Sébastien Buemi has extended his championship lead yet further with pole position and a commanding victory on his Renault team’s home soil in Paris.
The Swiss driver became this season’s first repeat polesitter earlier on Saturday, narrowly seeing off the challenge of Jean-Éric Vergne by just six-thousandths of a second. Behind them a resurgent José María López qualified third for DS Virgin ahead of Super Pole first-timer Esteban Gutiérrez, who started from the second row thanks to a motor change penalty that demoted Oliver Turvey from fourth to fourteenth on the grid.
At the race start Buemi used his pole advantage to hold the inside line against Vergne, as the Frenchman tried to seize the lead around the outside of Turn 1 but was forced to back off and settle into second.
With the momentum lost so early, Vergne then seemed to stall—as Buemi streaked off into a three second lead, Vergne was unable to keep check and appeared to even be holding up López and Nick Heidfeld, who had taken fourth from Gutiérrez off the line.
Further back, Daniel Abt made heady progress from sixteenth on the grid to twelfth despite picking up some slight contact damage in the first corner, whilst Felix Rosenqvist looked to follow in the tracks of his teammate as he put pressure on Gutiérrez for fifth.
In the early stages the race settled into something of a procession, as the four more laps than last year’s Paris ePrix put energy saving on the teams’ minds.
But on lap 20 there was heavy contact between Lucas di Grassi and António Félix da Costa at Turn 7. Di Grassi—fighting in the lower points after a poor qualifying performance—was closing an out-braking move on da Costa for thirteenth, but when he moved across to claim the apex of the corner, da Costa’s nose was still alongside and the two entangled cars dragged each other into the barriers.
Although di Grassi was able to keep going, da Costa’s race was over and his beached Andretti triggered a full-course yellow.
So close to the halfway mark, most drivers opted to pit during the neutralised period to change cars. Initially the timing appeared to be a boon for di Grassi, with the stop negating any damage suffered in the crash with da Costa, but instead it only added to his troubles—after leaving the pits almost ten seconds below the minimum stop time, race control shortly handed di Grassi a drive-through penalty.
When racing resumed on lap 23, Buemi found his gap to Vergne had been slashed to under two seconds in the pits and, with a series of fast laps, the Frenchman rapidly set about reeling in the race leader.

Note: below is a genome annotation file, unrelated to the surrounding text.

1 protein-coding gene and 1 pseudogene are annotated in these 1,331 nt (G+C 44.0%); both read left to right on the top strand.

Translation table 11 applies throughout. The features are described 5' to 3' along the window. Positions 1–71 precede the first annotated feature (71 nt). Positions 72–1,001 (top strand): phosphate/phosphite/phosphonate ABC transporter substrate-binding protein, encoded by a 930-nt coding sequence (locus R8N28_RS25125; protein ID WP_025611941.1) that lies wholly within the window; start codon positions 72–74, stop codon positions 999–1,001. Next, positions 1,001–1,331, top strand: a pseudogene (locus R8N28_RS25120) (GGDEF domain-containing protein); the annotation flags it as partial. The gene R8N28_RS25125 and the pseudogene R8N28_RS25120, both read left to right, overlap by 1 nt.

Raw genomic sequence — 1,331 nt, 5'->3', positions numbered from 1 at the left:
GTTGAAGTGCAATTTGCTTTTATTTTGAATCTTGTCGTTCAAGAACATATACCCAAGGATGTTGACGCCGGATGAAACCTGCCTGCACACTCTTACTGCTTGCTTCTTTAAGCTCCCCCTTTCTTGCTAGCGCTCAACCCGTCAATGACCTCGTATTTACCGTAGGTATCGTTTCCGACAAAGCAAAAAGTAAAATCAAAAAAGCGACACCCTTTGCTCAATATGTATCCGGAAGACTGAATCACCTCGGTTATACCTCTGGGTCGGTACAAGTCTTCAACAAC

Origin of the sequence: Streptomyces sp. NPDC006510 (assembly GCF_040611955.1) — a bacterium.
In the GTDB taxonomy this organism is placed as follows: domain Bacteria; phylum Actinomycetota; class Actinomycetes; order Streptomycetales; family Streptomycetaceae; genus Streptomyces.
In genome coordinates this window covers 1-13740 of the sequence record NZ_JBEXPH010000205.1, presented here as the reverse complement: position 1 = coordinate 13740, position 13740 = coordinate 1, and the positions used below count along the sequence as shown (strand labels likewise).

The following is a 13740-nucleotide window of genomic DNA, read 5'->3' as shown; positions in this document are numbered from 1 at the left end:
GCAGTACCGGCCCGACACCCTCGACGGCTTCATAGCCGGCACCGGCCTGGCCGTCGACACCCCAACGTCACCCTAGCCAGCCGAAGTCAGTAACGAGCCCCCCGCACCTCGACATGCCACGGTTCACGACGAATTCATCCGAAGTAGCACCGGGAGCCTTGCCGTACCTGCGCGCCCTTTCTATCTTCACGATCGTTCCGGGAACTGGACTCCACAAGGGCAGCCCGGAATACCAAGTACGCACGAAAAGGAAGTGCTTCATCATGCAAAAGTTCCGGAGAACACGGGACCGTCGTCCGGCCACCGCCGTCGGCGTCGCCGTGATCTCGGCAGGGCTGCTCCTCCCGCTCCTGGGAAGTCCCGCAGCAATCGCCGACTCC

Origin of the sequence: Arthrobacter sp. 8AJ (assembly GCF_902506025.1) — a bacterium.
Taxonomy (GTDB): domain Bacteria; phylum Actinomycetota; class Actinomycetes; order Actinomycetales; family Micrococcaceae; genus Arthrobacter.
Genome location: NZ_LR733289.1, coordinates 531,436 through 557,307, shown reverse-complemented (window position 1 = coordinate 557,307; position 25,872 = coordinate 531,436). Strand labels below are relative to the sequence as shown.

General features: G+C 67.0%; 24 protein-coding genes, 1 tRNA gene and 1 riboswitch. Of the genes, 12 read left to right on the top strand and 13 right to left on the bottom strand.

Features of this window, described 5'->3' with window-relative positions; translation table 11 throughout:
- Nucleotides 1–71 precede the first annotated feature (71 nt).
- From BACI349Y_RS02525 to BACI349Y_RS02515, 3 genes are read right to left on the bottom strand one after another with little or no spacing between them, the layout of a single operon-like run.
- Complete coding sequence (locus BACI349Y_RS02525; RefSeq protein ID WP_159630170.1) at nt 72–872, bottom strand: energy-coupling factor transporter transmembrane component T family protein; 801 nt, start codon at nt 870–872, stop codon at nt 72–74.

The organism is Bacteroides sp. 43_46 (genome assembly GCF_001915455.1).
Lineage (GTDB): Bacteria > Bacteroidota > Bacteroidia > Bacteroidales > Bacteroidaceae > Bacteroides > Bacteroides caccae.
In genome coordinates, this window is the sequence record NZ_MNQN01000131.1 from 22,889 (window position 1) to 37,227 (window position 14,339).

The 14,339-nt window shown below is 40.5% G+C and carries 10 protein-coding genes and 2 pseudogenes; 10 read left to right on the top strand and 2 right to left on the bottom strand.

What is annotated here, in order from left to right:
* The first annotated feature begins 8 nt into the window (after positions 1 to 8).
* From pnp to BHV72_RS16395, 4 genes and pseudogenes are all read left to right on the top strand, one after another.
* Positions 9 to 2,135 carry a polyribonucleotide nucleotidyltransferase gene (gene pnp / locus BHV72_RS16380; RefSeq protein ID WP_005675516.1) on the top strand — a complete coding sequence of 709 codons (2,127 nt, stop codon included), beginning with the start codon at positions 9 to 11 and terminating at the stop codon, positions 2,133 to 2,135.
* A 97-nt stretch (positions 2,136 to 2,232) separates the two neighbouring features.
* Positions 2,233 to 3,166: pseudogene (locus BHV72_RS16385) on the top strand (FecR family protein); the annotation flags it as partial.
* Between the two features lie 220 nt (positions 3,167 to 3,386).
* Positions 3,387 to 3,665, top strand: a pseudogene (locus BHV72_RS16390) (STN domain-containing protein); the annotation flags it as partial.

But on lap 34 an apparent steering issue left Vergne’s Techeetah unable to make the exit of Turn 13, and for the second race in succession he found himself exiting the car early as the safety car was deployed.
Vergne’s retirement left second place to be inherited by López, improving what was already his best-ever Formula E result, and brought Heidfeld into position to repeat his podium finish from Monaco last week.
But as far as the race lead was concerned, neither driver was close enough to assume Vergne’s pursuit of Buemi, and so when the chequered flag fell on lap 49 the podium positions remained unchanged.
There was more drama late in the race when di Grassi crashed out, bringing his unusually below-par weekend to a premature end. With his drive-through penalty already putting pay to any major points haul, the ABT team elected to call di Grassi back into the pits and retune his car for a fastest lap attempt—only for the Brazilian to put it in the barrier at Turn 8 just two laps from the end.
The resulting safety car meant the race result was sealed, and by taking pole and the win whilst his rival failed to finish Buemi extended his title lead to 43 points over di Grassi, the largest it’s been all season.
Renault e.Dams also extended its lead over ABT Schaeffler Audi to 75 points: with Nico Prost’s fifth place contributing to Renault’s biggest total points haul of the season, the gulf was widened even more when seventh-placed Daniel Abt broke down on the final lap and dropped out of the points altogether.
Mahindra also took a solid team finish with Felix Rosenqvist following Heidfeld home in fourth, which now puts them within 27 points of ABT in the teams’ standings. Robin Frijns took Andretti’s first points since Hong Kong in sixth, and Nelson Piquet claimed more valuable points for NextEV in seventh.
Gutiérrez had been on course to claim at least a few consolatory points for Techeetah despite losing several places early in the race, but a five-second time penalty for speeding under full-course yellow meant the Mexican was classified in twelfth place instead.
But Techeetah’s pain meant pleasure for the teams at the bottom of the championship. After a strong home race in Monaco, Venturi logged a double points finish with Stéphane Sarrazin in tenth and Tom Dillmann, making his series debut standing in for Maro Engel, taking his first Formula E points in eighth. Mitch Evans finished in ninth place between them—his and Jaguar’s third points finish in a row, which elevates the British marque to eighth in the teams’ standings above Dragon Racing.
James Matthews, Deputy Editor